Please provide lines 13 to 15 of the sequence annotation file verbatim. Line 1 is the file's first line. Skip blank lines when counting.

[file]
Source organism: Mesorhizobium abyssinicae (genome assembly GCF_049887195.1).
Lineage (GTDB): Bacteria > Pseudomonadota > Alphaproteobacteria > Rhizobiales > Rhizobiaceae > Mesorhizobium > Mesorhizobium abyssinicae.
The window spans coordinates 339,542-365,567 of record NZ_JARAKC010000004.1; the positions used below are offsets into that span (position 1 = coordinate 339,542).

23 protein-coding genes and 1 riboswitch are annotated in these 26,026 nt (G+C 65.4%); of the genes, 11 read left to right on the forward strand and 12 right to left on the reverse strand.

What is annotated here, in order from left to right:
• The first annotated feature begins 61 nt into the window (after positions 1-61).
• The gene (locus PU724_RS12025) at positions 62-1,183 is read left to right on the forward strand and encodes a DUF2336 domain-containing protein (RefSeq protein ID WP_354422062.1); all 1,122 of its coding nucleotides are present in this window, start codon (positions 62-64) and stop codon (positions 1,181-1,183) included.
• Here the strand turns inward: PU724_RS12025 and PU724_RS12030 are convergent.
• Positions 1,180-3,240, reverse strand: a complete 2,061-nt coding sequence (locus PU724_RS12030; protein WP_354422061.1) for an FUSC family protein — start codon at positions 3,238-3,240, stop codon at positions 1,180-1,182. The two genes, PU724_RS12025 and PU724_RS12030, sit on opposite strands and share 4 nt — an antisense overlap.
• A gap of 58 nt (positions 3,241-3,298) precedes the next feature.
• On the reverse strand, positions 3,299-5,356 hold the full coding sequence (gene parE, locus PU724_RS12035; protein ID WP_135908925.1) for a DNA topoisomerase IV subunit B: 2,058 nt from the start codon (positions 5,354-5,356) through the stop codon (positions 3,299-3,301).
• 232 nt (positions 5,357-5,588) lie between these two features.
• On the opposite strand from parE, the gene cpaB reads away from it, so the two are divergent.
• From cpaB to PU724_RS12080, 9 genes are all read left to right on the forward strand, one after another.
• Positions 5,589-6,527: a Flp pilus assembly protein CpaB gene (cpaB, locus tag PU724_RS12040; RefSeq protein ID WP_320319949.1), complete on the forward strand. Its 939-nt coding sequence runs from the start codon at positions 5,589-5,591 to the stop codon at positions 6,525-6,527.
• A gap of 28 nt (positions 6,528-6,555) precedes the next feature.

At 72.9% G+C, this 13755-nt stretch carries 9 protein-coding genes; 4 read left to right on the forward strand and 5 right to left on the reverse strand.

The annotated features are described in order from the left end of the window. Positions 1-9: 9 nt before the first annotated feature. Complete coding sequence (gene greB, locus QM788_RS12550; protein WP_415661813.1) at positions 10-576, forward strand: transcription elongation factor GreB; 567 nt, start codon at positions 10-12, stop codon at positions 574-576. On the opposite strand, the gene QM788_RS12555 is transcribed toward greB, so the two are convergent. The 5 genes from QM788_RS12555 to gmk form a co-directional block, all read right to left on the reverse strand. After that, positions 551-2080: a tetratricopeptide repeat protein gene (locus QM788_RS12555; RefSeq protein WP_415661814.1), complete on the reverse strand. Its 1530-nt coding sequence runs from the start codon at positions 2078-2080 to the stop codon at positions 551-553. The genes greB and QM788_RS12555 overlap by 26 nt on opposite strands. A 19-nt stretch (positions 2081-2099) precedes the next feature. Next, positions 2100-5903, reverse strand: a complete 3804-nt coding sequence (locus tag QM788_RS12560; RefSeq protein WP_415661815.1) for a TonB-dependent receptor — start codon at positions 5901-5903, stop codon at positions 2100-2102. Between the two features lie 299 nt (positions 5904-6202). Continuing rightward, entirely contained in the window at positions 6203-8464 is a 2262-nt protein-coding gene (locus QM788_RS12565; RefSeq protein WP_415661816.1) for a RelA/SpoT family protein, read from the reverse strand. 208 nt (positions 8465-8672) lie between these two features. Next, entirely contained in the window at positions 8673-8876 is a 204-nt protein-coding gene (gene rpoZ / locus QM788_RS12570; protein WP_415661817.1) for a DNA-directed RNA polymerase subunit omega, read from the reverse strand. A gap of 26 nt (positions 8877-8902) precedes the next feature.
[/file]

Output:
• On the opposite strand from parE, the gene cpaB reads away from it, so the two are divergent.
• From cpaB to PU724_RS12080, 9 genes are all read left to right on the forward strand, one after another.
• Positions 5,589-6,527: a Flp pilus assembly protein CpaB gene (cpaB, locus tag PU724_RS12040; RefSeq protein ID WP_320319949.1), complete on the forward strand. Its 939-nt coding sequence runs from the start codon at positions 5,589-5,591 to the stop codon at positions 6,525-6,527.